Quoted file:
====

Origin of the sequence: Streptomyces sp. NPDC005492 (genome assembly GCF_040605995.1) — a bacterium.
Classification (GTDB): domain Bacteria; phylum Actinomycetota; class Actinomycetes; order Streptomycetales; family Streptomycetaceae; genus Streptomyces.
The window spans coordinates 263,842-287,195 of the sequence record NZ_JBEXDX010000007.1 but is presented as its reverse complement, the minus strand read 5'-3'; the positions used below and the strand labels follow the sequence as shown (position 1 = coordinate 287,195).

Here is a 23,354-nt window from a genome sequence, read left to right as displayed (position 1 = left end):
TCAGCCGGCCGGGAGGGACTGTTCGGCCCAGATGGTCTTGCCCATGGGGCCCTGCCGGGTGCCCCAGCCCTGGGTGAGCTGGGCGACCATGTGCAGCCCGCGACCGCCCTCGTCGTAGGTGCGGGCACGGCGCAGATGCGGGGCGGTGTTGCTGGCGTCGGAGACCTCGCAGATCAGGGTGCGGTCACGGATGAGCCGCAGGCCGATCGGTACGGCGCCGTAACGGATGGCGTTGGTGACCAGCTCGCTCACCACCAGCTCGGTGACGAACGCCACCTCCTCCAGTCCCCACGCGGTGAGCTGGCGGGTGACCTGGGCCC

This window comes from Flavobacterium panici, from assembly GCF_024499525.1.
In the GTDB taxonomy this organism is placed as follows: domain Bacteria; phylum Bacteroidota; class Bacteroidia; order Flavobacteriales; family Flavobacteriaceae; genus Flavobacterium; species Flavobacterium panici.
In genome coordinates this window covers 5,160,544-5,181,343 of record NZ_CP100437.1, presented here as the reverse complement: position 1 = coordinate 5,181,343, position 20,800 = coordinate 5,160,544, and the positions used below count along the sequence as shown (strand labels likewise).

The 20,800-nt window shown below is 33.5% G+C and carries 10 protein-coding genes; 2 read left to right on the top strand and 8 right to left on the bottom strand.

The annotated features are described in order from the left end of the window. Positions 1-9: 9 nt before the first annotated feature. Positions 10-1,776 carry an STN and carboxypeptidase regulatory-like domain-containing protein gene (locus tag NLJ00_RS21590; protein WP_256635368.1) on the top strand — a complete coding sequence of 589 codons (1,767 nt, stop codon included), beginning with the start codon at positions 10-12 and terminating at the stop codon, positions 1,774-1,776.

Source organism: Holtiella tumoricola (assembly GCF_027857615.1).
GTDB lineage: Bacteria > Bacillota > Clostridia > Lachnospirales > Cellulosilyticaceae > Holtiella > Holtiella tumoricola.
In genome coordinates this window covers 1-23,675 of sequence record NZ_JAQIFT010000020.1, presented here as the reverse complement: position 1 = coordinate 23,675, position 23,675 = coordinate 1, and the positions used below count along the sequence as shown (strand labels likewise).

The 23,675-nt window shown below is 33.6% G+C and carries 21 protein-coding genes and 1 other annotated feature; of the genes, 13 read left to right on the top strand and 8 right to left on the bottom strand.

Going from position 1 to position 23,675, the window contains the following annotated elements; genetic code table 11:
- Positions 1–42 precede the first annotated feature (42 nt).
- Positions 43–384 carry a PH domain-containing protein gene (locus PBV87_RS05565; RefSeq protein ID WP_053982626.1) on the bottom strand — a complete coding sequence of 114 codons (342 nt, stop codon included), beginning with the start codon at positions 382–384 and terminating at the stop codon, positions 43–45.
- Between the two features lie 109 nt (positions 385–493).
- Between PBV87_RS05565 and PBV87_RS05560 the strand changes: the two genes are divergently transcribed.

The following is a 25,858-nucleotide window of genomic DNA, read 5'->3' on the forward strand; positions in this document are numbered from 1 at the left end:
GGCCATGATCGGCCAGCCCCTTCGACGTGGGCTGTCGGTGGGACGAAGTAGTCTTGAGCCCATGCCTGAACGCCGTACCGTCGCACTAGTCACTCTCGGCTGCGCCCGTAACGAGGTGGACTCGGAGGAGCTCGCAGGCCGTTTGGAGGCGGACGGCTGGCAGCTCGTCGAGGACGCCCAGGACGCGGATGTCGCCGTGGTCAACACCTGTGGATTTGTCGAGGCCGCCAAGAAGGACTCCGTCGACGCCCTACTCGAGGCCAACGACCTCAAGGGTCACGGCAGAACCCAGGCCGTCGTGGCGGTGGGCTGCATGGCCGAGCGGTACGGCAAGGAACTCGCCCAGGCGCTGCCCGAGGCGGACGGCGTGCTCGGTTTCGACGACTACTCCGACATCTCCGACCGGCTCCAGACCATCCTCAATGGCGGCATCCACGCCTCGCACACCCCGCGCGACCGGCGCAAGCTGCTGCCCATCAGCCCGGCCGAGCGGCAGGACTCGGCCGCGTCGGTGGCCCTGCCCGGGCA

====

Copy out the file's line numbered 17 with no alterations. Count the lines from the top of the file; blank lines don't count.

- Positions 43–384 carry a PH domain-containing protein gene (locus PBV87_RS05565; RefSeq protein ID WP_053982626.1) on the bottom strand — a complete coding sequence of 114 codons (342 nt, stop codon included), beginning with the start codon at positions 382–384 and terminating at the stop codon, positions 43–45.